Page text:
With all its advantages, however, our data also poses several challenges: First, there is potential selection bias -observations on financing are available only for consumers who purchased a car and decided to finance such a purchase. Second, our data is censored: financing is bounded between 0 and the value of the car. If you want to purchase a new car take Speedy Payday Loans and enjoy a purchase immediately. Third, simultaneity issues are likely to be important – both the observed interest rate and maturity of a realized loan are likely to be correlated with unobserved consumer heterogeneity. Finally, normality assumptions often used in the estimation of selectivity models seem particularly inappropriate in our framework. If one considers the loan terms facing an individual consumer to be the results of a search process (this would, for example, be the case if the consumer chooses the lowest interest rate and the maximum maturity among various offered alternatives), then the corresponding loan variables observed in our data would not be distributed normally, even if the original distribution of interest rates and maturities were.
We develop an estimation approach that deals with each of these issues. We first specify an empirical model which – while not directly derived from a full structural model – is informed by a three period model developed in the next section. We next estimate this model by both maximum likelihood (for comparison purposes), and a semiparametric approach that relaxes the joint normality assumption, requiring only that the error terms are independent of the conditioning variables, and that the sampling across households is i.i.d.. We find the employment of the semiparametric method to be a very rewarding exercise indeed, as the results obtained by that method are both significantly different from the ones obtained by maximum likelihood, and consistent with the predictions of the theoretical model. In addition, we believe that the estimation approach we propose represents a methodological contribution. In particular, our method of dealing with endogenous variables in a semi-parametric sample selection model is novel. To the best of our knowledge, this problem has not been considered before in the literature, with the exception of a recent paper by Blundell and Powell (2000), who have proposed an alternative estimator for a binomial model.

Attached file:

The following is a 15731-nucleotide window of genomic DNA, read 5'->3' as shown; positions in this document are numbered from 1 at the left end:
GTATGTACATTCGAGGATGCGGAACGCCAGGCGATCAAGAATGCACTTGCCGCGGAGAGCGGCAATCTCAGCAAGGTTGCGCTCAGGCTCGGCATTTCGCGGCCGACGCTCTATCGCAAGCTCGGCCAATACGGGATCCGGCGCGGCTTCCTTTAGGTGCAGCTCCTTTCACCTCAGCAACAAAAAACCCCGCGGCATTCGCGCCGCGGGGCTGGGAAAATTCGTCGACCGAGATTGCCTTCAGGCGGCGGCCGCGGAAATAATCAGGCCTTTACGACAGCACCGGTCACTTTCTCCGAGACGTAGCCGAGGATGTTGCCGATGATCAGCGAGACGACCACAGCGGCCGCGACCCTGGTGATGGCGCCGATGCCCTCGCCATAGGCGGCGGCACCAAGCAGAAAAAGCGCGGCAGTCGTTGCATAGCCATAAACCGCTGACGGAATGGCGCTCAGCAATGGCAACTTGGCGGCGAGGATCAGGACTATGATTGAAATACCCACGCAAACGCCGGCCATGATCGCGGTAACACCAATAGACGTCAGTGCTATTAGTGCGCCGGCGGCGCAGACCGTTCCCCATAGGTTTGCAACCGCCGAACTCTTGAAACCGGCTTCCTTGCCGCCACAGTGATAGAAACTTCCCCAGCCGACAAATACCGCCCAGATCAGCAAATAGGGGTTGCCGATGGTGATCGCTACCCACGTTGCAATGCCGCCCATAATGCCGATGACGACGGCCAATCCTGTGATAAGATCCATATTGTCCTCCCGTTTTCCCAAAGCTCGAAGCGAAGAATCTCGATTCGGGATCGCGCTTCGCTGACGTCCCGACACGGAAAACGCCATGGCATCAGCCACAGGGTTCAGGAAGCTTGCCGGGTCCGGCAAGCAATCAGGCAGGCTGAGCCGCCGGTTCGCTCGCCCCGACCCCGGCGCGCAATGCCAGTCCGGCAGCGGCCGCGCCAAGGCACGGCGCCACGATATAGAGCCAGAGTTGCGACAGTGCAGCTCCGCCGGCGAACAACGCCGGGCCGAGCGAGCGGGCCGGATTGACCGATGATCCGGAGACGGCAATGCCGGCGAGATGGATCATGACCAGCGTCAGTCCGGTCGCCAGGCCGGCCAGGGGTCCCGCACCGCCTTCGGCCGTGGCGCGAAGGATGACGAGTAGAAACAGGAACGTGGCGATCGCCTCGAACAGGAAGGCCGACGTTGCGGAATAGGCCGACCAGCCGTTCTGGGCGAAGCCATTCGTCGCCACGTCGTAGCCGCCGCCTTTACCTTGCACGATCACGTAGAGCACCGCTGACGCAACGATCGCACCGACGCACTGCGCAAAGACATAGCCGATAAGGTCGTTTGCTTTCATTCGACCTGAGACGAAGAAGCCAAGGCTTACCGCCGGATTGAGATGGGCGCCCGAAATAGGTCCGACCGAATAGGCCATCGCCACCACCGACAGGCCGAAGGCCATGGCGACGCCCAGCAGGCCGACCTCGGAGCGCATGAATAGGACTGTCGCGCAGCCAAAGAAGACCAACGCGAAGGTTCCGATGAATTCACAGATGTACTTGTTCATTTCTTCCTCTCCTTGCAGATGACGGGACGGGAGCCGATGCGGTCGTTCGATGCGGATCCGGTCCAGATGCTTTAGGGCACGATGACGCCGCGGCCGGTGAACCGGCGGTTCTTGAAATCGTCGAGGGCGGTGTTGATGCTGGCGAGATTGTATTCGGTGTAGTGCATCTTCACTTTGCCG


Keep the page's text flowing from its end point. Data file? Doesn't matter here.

In terms of empirical results, we find that while the demand for loans is sensitive to the interest rate, the interest rate sensitivity is largest for older rather than younger consumers, and for consumers with relatively large current income. Moreover, we find strong maturity effects, indicating the presence of binding borrowing restrictions. The maturity effects, once again, are more relevant for the groups that one would expect to be liquidity constrained. Interestingly, the only consumer groups for which we do not find significant maturity effects (but do find the strongest interest rate effects) are the middle age group, and the consumer group with the largest current income.
The remainder of the paper is organized as follows: In the next section, we formalize the above discussion by developing an intertemporal utility maximization model that incorporates two sources of budget set kinks: First, there is an upper bound on the amount that can be borrowed in a single period; second, individuals face different interest rates depending on their net asset positions. We use this model to derive the implications of credit rationing for the interest rate and maturity elasticities of loan demand. Section 3 discusses our empirical model and estimation approach; section 4 describes our data and offers some preliminary descriptive results, and section 5 discusses the results from the estimation of the model. Section 6 concludes.